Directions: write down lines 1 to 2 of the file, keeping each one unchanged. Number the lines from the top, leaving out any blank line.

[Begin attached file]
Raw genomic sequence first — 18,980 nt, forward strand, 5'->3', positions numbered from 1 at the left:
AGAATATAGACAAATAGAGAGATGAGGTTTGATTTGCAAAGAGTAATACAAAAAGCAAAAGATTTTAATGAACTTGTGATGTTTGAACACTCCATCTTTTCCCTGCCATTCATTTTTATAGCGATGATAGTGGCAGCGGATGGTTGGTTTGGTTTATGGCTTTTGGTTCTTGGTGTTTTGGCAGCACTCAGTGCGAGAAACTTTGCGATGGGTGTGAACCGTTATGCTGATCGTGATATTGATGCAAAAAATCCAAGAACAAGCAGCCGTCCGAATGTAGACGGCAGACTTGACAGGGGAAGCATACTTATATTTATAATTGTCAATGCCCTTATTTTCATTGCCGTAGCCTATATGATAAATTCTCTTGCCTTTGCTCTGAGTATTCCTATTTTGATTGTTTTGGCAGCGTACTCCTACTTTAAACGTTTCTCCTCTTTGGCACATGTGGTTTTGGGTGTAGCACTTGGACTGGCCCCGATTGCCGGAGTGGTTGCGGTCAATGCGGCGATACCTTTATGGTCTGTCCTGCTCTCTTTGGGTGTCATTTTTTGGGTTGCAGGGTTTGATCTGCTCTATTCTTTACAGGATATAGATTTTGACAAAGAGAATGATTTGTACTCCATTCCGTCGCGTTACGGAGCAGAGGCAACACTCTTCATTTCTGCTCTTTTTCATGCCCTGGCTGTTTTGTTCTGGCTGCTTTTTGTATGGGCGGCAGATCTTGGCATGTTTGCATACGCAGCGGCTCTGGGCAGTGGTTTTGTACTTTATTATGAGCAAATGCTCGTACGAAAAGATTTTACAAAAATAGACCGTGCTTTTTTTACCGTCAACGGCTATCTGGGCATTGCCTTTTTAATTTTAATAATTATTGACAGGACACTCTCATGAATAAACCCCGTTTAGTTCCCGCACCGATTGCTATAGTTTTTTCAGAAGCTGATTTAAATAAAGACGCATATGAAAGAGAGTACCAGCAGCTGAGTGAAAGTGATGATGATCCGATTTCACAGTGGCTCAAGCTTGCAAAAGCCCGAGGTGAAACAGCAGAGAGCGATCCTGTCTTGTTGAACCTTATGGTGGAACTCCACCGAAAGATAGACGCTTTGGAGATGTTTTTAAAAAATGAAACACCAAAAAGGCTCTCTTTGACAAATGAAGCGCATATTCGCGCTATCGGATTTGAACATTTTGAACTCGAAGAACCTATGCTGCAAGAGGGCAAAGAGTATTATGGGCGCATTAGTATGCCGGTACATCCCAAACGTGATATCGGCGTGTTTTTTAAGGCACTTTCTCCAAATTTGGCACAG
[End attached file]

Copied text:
Raw genomic sequence first — 18,980 nt, forward strand, 5'->3', positions numbered from 1 at the left:
AGAATATAGACAAATAGAGAGATGAGGTTTGATTTGCAAAGAGTAATACAAAAAGCAAAAGATTTTAATGAACTTGTGATGTTTGAACACTCCATCTTTTCCCTGCCATTCATTTTTATAGCGATGATAGTGGCAGCGGATGGTTGGTTTGGTTTATGGCTTTTGGTTCTTGGTGTTTTGGCAGCACTCAGTGCGAGAAACTTTGCGATGGGTGTGAACCGTTATGCTGATCGTGATATTGATGCAAAAAATCCAAGAACAAGCAGCCGTCCGAATGTAGACGGCAGACTTGACAGGGGAAGCATACTTATATTTATAATTGTCAATGCCCTTATTTTCATTGCCGTAGCCTATATGATAAATTCTCTTGCCTTTGCTCTGAGTATTCCTATTTTGATTGTTTTGGCAGCGTACTCCTACTTTAAACGTTTCTCCTCTTTGGCACATGTGGTTTTGGGTGTAGCACTTGGACTGGCCCCGATTGCCGGAGTGGTTGCGGTCAATGCGGCGATACCTTTATGGTCTGTCCTGCTCTCTTTGGGTGTCATTTTTTGGGTTGCAGGGTTTGATCTGCTCTATTCTTTACAGGATATAGATTTTGACAAAGAGAATGATTTGTACTCCATTCCGTCGCGTTACGGAGCAGAGGCAACACTCTTCATTTCTGCTCTTTTTCATGCCCTGGCTGTTTTGTTCTGGCTGCTTTTTGTATGGGCGGCAGATCTTGGCATGTTTGCATACGCAGCGGCTCTGGGCAGTGGTTTTGTACTTTATTATGAGCAAATGCTCGTACGAAAAGATTTTACAAAAATAGACCGTGCTTTTTTTACCGTCAACGGCTATCTGGGCATTGCCTTTTTAATTTTAATAATTATTGACAGGACACTCTCATGAATAAACCCCGTTTAGTTCCCGCACCGATTGCTATAGTTTTTTCAGAAGCTGATTTAAATAAAGACGCATATGAAAGAGAGTACCAGCAGCTGAGTGAAAGTGATGATGATCCGATTTCACAGTGGCTCAAGCTTGCAAAAGCCCGAGGTGAAACAGCAGAGAGCGATCCTGTCTTGTTGAACCTTATGGTGGAACTCCACCGAAAGATAGACGCTTTGGAGATGTTTTTAAAAAATGAAACACCAAAAAGGCTCTCTTTGACAAATGAAGCGCATATTCGCGCTATCGGATTTGAACATTTTGAACTCGAAGAACCTATGCTGCAAGAGGGCAAAGAGTATTATGGGCGCATTAGTATGCCGGTACATCCCAAACGTGATATCGGCGTGTTTTTTAAGGCACTTTCTCCAAATTTGGCACAG